Again, I turned to Facebook Marketplace and found a home-based carpenter who makes Antilop footrests. Using the search term “Antilop footrest” or “Ikea footrest” brings up more than a few makers in the Tri-Cities area of Metro Vancouver. Folks are making them with various finishes: maple, walnut, cherry, white oak, etc.
I was really impressed with the quality of the footrest I purchased from Riley Janzen Designs. It’s ultra smooth to the touch, features a food grade finish and easily fastens into place with black O-rings. Simply roll them up the leg of the chair, set the piece of wood across the top of two and push one down on top to secure.
Wrapping the steel legs with maple patterned adhesive vinyl is the most challenging part of the hack but has the greatest visual impact. It does take some patience and it likely won’t be perfect.
How to wrap Antilop chairs with vinyl adhesive: I cut a long narrow strip just wide enough to wrap around the width of the leg. Place the leg in the centre of the strip. Then, slowly press the vinyl flush to the steel in short, fluid motions. It took a few attempts before I got the hang of it and still yet, I had some air bubbles which needed flattening.
Pro tip: For a more precise fit, slightly taper the strip, rather than cutting a perfect rectangle. (Full disclosure: I did not have the patience to do this so my Antilops have imperfect applications, but you wouldn’t notice unless you were scrutinizing my craftsmanship.)
Silicone place mats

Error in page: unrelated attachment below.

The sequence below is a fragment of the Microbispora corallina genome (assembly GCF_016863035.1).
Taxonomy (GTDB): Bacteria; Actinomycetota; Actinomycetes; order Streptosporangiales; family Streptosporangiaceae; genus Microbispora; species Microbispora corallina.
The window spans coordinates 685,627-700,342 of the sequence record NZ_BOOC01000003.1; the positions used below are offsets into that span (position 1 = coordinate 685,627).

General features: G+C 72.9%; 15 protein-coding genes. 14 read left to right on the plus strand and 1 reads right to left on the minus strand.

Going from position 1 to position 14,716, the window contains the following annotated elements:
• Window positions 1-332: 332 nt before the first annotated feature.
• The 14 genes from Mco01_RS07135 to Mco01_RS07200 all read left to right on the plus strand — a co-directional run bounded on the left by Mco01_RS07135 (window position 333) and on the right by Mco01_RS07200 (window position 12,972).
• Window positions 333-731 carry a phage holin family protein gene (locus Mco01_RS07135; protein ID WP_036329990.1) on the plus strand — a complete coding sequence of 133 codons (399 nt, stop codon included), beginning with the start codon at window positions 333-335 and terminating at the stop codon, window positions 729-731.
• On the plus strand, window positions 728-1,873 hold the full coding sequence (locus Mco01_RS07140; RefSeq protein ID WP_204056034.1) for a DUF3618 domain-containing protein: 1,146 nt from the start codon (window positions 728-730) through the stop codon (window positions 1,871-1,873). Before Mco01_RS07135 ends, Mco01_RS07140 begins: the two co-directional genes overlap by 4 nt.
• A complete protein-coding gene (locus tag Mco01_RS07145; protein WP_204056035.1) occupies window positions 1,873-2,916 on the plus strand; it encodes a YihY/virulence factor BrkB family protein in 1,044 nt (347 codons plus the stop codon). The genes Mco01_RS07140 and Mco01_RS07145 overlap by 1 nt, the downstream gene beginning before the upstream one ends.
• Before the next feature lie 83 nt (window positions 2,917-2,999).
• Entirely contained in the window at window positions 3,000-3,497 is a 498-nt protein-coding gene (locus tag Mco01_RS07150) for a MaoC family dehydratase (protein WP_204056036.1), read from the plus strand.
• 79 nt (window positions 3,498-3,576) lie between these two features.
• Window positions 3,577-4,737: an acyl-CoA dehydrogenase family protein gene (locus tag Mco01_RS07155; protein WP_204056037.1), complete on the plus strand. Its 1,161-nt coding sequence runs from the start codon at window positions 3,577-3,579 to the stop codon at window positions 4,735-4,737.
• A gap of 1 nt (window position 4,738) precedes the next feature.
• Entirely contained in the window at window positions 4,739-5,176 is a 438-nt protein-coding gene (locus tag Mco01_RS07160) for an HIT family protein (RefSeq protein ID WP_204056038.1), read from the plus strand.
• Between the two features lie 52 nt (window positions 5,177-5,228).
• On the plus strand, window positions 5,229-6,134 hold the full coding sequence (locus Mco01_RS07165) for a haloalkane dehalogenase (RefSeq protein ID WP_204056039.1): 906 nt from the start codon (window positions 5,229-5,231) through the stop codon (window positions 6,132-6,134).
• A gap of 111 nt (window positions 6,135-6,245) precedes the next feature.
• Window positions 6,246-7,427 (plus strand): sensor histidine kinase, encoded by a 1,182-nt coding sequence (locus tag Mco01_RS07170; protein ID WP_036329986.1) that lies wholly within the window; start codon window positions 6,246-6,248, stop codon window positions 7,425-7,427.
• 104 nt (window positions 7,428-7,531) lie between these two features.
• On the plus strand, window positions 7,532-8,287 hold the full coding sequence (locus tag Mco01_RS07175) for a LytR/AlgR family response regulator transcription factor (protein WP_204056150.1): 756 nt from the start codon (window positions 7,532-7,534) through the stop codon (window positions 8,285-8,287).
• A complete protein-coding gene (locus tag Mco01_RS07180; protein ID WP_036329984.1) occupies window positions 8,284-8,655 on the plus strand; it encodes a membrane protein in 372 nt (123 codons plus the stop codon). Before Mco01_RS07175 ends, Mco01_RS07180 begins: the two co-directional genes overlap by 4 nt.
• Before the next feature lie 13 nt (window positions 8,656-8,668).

While perusing Facebook Marketplace, I noticed a few people selling silicone place mats customized to fit the Antilop’s tray. As I mentioned above, I don’t find the tray to be easily detachable for cleaning so I ordered two in mint green.
While I love the look of the mat and how it transforms the “tablescape,” the material is not as substantial as I would prefer—half of the time the babies end up pulling the mat or chewing on it. I’m hoping they take less interest in it in the future (when they’re not teething?) or I may think up some way to fasten them to the tray.
Maybe it’s a twin mom thing but I thought it’d be fun to identify whose chair is whose. I used some simple letter stickers from Walmart, but I’ll likely make a custom order from Etsy at some point. When you search “name decal,” the crafty digital marketplace is populated with wedding-style name stickers in a cursive font (imagine if you were to apply a guest’s name to glassware) which are better suited to an environment that’s always being wiped down.
Pillows & Covers
I didn’t order custom textiles for our Antilops because I don’t need one more thing to wash every time the babies eat (I’m already doing double duty, after all) but there are some pretty adorable highchair pillows on Etsy.
ANTILOP FOOTREST USER TIP
Before removing baby from the chair, check to ensure their foot/feet haven’t slipped behind the footrest. Otherwise, you might end up wrestling baby from the chair with their poor little chubby feet stuck behind the footrest—ouch!
Have you hacked an Antilop? Got a question? Drop a comment below.